Establishing an Occupational Disease Surveillance System (ODSS) for Ontario

Status: in progress

Purpose:

This project will launch a new system for occupational health surveillance through the linkage of existing administrative databases. The Occupational Disease Surveillance System (ODSS) will follow Ontario workers to identify risks of cancer, other chronic diseases and other health conditions. ODSS will provide timely information about existing and emerging work-related health risks through the linkage of existing health data sources.

Background:

Although Canada captures very good information about medical diagnoses in administrative health records, there is no way to determine where these patients worked or whether their health condition might be related to a workplace exposure. ODSS aims to overcome this challenge, which has limited our ability to identify and monitor work-related health risks, by using data linkage methods to identify jobs and work-related factors that can pose health risks to Ontario workers.

Expanding on a 2014 pilot project linking Workplace Safety and Insurance Board (WSIB) claims to Ontario Cancer Registry records, this project includes additional follow-up and additionally links to hospital, ambulatory care and medical billing records to identify work-related risks for health outcomes in addition to cancer.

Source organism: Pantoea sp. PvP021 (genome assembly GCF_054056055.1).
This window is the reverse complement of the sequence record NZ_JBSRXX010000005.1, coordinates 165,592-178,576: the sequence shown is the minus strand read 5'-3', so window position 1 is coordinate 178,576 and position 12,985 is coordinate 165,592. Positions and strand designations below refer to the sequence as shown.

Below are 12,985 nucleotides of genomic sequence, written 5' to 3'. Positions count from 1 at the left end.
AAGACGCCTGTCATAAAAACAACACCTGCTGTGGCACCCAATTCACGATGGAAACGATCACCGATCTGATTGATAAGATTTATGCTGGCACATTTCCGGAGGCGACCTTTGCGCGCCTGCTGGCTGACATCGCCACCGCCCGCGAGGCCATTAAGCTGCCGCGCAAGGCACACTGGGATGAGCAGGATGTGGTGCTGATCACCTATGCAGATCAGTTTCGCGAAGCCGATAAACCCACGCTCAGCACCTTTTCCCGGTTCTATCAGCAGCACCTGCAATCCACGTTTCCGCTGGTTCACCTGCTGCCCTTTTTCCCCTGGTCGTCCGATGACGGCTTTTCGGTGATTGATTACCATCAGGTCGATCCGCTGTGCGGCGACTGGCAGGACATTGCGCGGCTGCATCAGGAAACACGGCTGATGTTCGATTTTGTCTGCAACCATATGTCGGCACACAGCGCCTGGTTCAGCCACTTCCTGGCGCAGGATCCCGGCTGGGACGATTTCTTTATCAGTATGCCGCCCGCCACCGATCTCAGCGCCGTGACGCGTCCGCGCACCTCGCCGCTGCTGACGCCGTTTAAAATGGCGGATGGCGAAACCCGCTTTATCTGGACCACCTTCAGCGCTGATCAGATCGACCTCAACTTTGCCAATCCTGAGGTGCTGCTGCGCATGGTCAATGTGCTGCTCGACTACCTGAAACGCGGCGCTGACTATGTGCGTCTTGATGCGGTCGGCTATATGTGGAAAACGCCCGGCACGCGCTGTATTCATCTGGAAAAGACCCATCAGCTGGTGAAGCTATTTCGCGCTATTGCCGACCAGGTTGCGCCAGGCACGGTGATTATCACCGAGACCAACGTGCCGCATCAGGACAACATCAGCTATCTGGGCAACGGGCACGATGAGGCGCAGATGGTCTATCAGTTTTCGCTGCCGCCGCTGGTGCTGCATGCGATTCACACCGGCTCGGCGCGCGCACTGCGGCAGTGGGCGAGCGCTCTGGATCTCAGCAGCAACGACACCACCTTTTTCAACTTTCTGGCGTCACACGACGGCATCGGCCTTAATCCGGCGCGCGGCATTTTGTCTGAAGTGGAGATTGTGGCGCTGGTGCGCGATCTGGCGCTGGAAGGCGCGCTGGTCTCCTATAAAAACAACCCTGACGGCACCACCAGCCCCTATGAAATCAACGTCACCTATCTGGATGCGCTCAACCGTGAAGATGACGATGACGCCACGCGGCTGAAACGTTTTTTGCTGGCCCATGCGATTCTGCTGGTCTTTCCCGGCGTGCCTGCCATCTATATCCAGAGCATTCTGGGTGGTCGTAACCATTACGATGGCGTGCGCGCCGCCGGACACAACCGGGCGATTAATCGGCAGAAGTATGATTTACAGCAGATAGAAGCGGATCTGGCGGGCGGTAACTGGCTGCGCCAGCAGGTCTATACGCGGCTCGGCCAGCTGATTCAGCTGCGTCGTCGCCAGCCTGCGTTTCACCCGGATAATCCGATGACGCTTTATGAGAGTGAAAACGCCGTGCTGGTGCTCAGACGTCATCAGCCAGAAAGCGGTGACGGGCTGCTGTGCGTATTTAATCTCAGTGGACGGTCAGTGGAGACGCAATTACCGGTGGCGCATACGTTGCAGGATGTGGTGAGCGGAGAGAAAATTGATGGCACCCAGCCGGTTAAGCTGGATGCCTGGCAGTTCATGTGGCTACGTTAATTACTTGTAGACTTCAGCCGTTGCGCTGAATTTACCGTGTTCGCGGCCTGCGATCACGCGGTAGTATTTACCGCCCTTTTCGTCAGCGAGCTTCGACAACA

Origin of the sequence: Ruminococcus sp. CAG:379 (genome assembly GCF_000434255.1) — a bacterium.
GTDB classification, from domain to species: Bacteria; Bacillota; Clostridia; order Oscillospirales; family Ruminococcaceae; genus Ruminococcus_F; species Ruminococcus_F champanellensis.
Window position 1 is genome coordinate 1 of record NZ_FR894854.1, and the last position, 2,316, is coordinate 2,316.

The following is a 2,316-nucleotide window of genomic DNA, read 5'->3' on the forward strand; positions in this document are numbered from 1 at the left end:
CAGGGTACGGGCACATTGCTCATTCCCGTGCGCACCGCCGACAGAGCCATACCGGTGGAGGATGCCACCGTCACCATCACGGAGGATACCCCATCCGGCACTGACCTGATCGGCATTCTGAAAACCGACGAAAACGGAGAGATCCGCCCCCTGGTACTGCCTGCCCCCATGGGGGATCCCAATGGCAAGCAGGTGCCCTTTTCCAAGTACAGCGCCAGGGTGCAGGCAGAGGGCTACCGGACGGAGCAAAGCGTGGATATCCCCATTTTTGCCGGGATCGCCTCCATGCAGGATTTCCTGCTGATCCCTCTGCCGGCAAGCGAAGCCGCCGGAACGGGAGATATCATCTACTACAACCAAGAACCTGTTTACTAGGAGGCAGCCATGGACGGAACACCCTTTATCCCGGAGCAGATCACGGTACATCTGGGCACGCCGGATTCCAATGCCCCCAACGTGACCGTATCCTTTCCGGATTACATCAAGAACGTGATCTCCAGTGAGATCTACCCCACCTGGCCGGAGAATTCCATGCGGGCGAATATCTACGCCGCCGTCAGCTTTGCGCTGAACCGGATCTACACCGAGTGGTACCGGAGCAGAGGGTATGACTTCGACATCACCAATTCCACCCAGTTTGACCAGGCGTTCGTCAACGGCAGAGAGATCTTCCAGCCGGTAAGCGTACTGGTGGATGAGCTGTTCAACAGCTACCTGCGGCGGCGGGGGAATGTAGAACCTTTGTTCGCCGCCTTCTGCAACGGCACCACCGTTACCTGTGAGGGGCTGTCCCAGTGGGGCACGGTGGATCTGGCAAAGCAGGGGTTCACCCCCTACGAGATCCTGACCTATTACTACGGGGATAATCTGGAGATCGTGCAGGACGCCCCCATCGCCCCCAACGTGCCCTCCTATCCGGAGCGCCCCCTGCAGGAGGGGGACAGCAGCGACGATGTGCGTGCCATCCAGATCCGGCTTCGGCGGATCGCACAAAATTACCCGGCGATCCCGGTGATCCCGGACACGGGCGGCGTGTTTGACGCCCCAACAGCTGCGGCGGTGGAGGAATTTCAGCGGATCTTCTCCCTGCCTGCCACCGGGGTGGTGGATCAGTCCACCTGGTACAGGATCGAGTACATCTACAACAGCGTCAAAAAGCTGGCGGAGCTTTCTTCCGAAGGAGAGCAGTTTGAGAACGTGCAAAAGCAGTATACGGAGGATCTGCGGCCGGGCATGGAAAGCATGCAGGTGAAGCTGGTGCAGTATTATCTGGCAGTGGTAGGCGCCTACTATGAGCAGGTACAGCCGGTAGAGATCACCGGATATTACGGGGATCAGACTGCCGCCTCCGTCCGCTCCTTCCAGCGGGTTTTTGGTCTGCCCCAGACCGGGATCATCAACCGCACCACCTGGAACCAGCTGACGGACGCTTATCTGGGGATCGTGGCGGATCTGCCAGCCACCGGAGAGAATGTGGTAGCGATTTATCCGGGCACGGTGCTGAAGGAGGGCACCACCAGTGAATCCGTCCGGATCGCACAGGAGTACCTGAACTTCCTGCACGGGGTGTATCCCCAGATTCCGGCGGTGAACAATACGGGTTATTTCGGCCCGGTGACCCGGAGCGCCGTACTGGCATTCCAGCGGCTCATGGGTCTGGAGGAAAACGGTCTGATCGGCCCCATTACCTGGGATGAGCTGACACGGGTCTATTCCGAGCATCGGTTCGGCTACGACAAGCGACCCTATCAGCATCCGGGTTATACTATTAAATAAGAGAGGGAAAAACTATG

Methods:

When workers make claims to the WSIB for time lost due to injury or disease, their claims contain information about their occupations and industries. These claims can be linked to health records to compare risks across different occupations and industries. This approach can be useful for identifying high-risk jobs or workplace hazards that can be targeted with risk reduction efforts.

In addition to establishing a novel approach for occupational disease research, this project aims to translate ODSS-generated information into evidence-based prevention strategies to reduce workplace hazards through project engagement with occupational health and safety partners.

Implications:

ODSS will be used to identify existing and emerging occupational risks for disease. This system could allow researchers to identify previously unknown work-related risks including previously unknown industrial chemicals. ODSS will enable rapid assessment of existing and emerging risks associated with various jobs in Ontario, and will highlight at-risk groups that should be targeted with risk-reduction strategies.

Progress:

The data linkage process is underway to establish ODSS with an anticipated launch of Fall 2016.

Funding:

This project is funded by the Public Health Agency of Canada’s Enhanced Surveillance for Chronic Disease Program and the Ministry of Labour.

Investigators:

Paul Demers (Occupational Cancer Research Centre)
Christopher McLeod (University of British Columbia)
Alice Peter (Cancer Care Ontario)
Leon Genesove (Ministry of Labour)
Jill MacLeod (Occupational Cancer Research Centre)
Saul Feinstein (Occupational Cancer Research Centre
Maisah Syed (Occupational Cancer Research Centre and University of Toronto)